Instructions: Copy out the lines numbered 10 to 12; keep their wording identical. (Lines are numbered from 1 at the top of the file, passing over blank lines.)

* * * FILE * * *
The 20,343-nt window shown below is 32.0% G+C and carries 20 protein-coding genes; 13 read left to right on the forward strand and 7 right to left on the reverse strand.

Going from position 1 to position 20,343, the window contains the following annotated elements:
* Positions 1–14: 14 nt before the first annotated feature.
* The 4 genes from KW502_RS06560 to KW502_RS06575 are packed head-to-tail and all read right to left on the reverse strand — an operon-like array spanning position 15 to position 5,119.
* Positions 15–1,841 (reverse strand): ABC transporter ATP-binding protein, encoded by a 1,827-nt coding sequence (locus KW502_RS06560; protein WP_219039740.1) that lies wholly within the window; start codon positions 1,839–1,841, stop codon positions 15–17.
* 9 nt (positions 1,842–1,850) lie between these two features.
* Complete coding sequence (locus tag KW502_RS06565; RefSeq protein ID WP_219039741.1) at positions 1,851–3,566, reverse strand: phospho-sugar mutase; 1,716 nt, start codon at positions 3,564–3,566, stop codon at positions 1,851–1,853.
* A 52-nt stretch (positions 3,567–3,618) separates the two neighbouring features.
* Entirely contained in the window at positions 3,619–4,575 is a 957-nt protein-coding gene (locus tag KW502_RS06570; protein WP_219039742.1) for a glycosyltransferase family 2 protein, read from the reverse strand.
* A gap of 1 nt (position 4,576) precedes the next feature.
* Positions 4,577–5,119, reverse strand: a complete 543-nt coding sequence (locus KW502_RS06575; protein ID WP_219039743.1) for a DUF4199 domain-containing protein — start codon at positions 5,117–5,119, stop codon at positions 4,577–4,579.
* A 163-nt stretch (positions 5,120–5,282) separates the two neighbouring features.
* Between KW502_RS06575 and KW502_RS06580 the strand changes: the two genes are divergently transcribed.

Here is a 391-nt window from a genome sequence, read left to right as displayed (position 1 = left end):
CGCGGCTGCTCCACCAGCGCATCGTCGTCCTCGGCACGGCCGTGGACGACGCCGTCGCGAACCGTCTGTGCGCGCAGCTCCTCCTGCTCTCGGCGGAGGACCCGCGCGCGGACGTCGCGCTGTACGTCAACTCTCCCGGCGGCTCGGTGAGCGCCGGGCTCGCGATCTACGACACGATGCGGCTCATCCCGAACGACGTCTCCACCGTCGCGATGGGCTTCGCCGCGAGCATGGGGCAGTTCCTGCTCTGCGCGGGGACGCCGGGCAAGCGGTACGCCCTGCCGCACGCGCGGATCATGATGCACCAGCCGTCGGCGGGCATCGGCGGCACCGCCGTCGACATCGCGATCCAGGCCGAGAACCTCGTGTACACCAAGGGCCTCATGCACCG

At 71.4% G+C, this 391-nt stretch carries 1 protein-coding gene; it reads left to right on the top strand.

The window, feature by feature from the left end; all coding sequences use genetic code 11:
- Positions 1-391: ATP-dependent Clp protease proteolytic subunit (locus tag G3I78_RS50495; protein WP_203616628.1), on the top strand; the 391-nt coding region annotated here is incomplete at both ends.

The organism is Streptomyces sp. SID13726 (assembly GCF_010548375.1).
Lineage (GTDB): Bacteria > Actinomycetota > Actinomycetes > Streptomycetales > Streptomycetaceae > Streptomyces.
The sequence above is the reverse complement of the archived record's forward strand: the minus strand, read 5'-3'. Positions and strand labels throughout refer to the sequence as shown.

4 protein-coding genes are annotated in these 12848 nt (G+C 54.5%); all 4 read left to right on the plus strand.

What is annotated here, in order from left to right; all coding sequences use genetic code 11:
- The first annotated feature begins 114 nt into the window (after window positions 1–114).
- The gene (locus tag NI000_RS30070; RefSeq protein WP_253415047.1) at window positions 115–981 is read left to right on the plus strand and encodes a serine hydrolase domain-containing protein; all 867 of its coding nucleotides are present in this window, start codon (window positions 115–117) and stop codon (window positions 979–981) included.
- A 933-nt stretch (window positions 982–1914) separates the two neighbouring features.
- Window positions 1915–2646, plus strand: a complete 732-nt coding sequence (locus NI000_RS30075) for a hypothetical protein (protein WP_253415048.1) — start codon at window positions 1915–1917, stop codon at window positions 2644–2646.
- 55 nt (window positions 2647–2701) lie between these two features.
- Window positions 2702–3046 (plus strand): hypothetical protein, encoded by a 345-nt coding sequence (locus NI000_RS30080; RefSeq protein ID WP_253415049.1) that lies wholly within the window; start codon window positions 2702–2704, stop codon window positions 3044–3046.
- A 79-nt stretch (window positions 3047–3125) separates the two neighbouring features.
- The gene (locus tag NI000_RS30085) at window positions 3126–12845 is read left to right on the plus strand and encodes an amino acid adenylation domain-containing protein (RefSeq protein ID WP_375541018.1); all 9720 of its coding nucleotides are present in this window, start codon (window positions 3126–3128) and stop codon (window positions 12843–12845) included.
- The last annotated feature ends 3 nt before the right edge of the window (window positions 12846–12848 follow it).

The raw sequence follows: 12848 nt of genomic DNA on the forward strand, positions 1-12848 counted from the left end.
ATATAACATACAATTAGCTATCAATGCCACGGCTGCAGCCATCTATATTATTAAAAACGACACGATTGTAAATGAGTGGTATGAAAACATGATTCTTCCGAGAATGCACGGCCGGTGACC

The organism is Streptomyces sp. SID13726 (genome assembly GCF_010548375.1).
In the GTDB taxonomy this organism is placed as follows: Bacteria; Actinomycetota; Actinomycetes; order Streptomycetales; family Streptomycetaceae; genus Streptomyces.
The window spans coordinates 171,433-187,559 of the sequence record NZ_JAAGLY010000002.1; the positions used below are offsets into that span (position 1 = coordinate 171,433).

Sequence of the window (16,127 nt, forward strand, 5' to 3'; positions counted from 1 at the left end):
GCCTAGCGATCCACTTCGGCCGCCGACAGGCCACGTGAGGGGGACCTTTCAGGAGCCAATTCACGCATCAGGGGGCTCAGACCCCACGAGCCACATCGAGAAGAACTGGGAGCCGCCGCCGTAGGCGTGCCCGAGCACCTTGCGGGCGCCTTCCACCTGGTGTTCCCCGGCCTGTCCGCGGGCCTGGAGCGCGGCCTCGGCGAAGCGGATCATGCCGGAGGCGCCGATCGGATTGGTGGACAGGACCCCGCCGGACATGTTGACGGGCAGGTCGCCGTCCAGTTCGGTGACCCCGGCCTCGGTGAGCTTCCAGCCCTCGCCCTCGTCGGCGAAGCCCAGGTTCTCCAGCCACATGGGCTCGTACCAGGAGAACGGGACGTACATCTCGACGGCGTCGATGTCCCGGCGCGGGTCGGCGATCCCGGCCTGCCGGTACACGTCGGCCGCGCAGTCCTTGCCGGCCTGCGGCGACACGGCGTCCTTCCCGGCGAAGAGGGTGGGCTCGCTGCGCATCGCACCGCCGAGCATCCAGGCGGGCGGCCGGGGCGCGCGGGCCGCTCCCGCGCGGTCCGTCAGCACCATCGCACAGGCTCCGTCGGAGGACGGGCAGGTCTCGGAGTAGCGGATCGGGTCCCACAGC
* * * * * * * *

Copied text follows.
* A gap of 1 nt (position 4,576) precedes the next feature.
* Positions 4,577–5,119, reverse strand: a complete 543-nt coding sequence (locus KW502_RS06575; protein ID WP_219039743.1) for a DUF4199 domain-containing protein — start codon at positions 5,117–5,119, stop codon at positions 4,577–4,579.
* A 163-nt stretch (positions 5,120–5,282) separates the two neighbouring features.